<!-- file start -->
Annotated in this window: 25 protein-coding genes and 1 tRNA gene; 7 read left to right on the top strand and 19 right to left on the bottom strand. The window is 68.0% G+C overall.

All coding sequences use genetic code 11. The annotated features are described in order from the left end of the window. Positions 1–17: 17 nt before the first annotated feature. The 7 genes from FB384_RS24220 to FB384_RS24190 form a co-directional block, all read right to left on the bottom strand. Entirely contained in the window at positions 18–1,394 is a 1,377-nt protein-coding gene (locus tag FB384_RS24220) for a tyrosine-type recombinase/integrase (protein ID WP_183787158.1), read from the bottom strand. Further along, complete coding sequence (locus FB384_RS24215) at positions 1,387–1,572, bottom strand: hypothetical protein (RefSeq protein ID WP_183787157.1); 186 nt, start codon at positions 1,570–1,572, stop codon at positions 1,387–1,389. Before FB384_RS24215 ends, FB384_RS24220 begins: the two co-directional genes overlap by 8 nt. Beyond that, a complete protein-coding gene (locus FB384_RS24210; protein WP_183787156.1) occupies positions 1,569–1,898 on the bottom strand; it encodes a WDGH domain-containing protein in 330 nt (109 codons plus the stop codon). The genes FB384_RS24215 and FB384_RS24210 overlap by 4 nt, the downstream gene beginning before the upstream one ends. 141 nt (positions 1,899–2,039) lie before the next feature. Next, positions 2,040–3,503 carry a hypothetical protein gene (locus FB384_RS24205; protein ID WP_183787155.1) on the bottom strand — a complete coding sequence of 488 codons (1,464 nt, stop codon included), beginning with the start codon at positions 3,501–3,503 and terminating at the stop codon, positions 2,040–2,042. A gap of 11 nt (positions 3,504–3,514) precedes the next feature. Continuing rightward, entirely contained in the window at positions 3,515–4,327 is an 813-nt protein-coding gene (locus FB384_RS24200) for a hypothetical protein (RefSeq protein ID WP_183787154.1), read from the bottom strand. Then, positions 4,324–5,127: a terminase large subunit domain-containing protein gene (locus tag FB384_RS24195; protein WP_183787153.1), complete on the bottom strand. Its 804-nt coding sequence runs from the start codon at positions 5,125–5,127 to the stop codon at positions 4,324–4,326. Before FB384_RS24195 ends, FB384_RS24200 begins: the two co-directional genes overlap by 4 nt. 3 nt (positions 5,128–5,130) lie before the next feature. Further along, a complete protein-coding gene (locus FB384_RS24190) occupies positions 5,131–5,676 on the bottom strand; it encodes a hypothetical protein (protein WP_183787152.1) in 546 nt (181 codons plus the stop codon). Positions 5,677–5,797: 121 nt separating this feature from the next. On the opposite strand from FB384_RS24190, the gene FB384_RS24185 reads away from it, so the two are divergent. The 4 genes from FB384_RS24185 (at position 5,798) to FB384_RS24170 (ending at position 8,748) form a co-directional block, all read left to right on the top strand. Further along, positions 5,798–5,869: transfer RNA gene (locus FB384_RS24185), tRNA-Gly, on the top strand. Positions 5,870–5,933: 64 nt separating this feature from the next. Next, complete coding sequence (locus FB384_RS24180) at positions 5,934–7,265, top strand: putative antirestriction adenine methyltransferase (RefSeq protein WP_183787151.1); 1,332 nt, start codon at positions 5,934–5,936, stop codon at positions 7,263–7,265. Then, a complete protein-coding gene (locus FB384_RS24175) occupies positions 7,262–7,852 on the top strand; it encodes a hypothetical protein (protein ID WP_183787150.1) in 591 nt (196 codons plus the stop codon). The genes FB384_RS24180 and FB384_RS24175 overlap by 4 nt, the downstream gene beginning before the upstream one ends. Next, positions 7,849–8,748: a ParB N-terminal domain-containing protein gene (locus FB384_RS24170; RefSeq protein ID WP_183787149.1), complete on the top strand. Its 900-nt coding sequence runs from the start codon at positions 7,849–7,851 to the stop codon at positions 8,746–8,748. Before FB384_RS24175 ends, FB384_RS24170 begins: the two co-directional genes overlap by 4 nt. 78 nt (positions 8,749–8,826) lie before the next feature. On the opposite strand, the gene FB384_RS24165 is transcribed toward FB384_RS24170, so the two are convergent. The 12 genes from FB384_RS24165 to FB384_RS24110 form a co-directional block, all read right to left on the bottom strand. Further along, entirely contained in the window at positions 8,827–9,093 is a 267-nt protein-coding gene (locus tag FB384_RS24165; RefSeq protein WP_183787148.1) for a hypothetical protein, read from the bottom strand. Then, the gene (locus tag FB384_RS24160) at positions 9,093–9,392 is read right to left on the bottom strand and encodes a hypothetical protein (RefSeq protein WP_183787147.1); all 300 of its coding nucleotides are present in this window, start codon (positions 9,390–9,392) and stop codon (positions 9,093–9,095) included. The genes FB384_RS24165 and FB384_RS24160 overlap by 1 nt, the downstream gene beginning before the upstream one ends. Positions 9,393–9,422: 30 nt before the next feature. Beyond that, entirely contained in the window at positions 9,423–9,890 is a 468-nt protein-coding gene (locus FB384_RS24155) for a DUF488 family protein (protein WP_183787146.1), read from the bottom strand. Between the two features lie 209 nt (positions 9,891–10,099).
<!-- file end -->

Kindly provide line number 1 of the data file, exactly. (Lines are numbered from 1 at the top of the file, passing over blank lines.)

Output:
Annotated in this window: 25 protein-coding genes and 1 tRNA gene; 7 read left to right on the top strand and 19 right to left on the bottom strand. The window is 68.0% G+C overall.